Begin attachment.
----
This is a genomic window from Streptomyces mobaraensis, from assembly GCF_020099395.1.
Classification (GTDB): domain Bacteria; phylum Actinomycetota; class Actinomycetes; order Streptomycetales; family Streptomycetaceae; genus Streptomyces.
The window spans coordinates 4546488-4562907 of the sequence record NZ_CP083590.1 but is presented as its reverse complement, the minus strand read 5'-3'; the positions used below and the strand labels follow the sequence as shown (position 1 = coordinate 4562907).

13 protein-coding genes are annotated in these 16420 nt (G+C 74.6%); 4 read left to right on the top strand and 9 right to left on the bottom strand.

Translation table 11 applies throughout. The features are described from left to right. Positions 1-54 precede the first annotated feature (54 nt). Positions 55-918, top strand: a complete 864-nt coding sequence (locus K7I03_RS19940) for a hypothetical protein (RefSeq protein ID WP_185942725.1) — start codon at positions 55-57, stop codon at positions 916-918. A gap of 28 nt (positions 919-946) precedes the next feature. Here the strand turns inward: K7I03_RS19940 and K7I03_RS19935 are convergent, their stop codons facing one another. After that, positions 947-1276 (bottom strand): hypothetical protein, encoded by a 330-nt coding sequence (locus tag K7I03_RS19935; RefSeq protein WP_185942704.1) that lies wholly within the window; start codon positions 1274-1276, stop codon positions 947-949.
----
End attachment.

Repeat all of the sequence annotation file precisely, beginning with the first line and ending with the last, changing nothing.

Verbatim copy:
This is a genomic window from Streptomyces mobaraensis, from assembly GCF_020099395.1.
Classification (GTDB): domain Bacteria; phylum Actinomycetota; class Actinomycetes; order Streptomycetales; family Streptomycetaceae; genus Streptomyces.
The window spans coordinates 4546488-4562907 of the sequence record NZ_CP083590.1 but is presented as its reverse complement, the minus strand read 5'-3'; the positions used below and the strand labels follow the sequence as shown (position 1 = coordinate 4562907).

13 protein-coding genes are annotated in these 16420 nt (G+C 74.6%); 4 read left to right on the top strand and 9 right to left on the bottom strand.

Translation table 11 applies throughout. The features are described from left to right. Positions 1-54 precede the first annotated feature (54 nt). Positions 55-918, top strand: a complete 864-nt coding sequence (locus K7I03_RS19940) for a hypothetical protein (RefSeq protein ID WP_185942725.1) — start codon at positions 55-57, stop codon at positions 916-918. A gap of 28 nt (positions 919-946) precedes the next feature. Here the strand turns inward: K7I03_RS19940 and K7I03_RS19935 are convergent, their stop codons facing one another. After that, positions 947-1276 (bottom strand): hypothetical protein, encoded by a 330-nt coding sequence (locus tag K7I03_RS19935; RefSeq protein WP_185942704.1) that lies wholly within the window; start codon positions 1274-1276, stop codon positions 947-949.